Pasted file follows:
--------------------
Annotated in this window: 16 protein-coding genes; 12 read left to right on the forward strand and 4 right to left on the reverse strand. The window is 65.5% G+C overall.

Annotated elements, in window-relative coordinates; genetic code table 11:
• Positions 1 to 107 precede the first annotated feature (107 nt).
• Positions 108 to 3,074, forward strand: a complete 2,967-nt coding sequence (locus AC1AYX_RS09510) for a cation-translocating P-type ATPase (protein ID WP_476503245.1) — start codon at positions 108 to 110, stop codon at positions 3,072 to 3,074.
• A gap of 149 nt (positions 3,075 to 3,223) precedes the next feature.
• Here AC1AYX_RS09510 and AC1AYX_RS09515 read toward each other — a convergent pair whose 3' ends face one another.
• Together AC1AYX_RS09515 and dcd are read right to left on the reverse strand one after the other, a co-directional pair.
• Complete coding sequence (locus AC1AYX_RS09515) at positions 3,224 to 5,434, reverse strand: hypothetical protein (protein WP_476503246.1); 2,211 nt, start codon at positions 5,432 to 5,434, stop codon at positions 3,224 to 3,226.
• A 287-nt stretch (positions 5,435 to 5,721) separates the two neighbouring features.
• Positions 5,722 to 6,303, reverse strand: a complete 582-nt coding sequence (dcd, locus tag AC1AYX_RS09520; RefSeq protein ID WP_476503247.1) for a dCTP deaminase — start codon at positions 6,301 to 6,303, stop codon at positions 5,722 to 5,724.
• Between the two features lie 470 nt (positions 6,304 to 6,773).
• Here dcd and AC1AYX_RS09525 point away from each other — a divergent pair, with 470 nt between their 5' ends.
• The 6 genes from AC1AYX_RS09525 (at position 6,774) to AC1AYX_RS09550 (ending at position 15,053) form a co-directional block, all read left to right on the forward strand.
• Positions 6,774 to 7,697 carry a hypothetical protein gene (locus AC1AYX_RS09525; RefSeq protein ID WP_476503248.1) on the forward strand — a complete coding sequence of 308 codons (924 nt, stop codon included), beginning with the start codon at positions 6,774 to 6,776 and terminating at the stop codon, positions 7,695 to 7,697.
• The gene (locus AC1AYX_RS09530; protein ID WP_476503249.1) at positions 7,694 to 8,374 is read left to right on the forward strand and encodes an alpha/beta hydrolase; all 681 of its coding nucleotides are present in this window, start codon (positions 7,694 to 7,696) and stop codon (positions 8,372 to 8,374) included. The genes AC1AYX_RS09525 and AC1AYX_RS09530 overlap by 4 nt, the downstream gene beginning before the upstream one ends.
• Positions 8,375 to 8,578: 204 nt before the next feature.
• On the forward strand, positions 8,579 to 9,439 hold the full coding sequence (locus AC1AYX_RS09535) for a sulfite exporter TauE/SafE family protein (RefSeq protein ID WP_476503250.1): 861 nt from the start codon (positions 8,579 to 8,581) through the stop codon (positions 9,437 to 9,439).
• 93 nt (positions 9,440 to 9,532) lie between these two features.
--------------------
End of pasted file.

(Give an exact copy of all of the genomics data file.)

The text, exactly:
Annotated in this window: 16 protein-coding genes; 12 read left to right on the forward strand and 4 right to left on the reverse strand. The window is 65.5% G+C overall.

Annotated elements, in window-relative coordinates; genetic code table 11:
• Positions 1 to 107 precede the first annotated feature (107 nt).
• Positions 108 to 3,074, forward strand: a complete 2,967-nt coding sequence (locus AC1AYX_RS09510) for a cation-translocating P-type ATPase (protein ID WP_476503245.1) — start codon at positions 108 to 110, stop codon at positions 3,072 to 3,074.
• A gap of 149 nt (positions 3,075 to 3,223) precedes the next feature.
• Here AC1AYX_RS09510 and AC1AYX_RS09515 read toward each other — a convergent pair whose 3' ends face one another.
• Together AC1AYX_RS09515 and dcd are read right to left on the reverse strand one after the other, a co-directional pair.
• Complete coding sequence (locus AC1AYX_RS09515) at positions 3,224 to 5,434, reverse strand: hypothetical protein (protein WP_476503246.1); 2,211 nt, start codon at positions 5,432 to 5,434, stop codon at positions 3,224 to 3,226.
• A 287-nt stretch (positions 5,435 to 5,721) separates the two neighbouring features.
• Positions 5,722 to 6,303, reverse strand: a complete 582-nt coding sequence (dcd, locus tag AC1AYX_RS09520; RefSeq protein ID WP_476503247.1) for a dCTP deaminase — start codon at positions 6,301 to 6,303, stop codon at positions 5,722 to 5,724.
• Between the two features lie 470 nt (positions 6,304 to 6,773).
• Here dcd and AC1AYX_RS09525 point away from each other — a divergent pair, with 470 nt between their 5' ends.
• The 6 genes from AC1AYX_RS09525 (at position 6,774) to AC1AYX_RS09550 (ending at position 15,053) form a co-directional block, all read left to right on the forward strand.
• Positions 6,774 to 7,697 carry a hypothetical protein gene (locus AC1AYX_RS09525; RefSeq protein ID WP_476503248.1) on the forward strand — a complete coding sequence of 308 codons (924 nt, stop codon included), beginning with the start codon at positions 6,774 to 6,776 and terminating at the stop codon, positions 7,695 to 7,697.
• The gene (locus AC1AYX_RS09530; protein ID WP_476503249.1) at positions 7,694 to 8,374 is read left to right on the forward strand and encodes an alpha/beta hydrolase; all 681 of its coding nucleotides are present in this window, start codon (positions 7,694 to 7,696) and stop codon (positions 8,372 to 8,374) included. The genes AC1AYX_RS09525 and AC1AYX_RS09530 overlap by 4 nt, the downstream gene beginning before the upstream one ends.
• Positions 8,375 to 8,578: 204 nt before the next feature.
• On the forward strand, positions 8,579 to 9,439 hold the full coding sequence (locus AC1AYX_RS09535) for a sulfite exporter TauE/SafE family protein (RefSeq protein ID WP_476503250.1): 861 nt from the start codon (positions 8,579 to 8,581) through the stop codon (positions 9,437 to 9,439).
• 93 nt (positions 9,440 to 9,532) lie between these two features.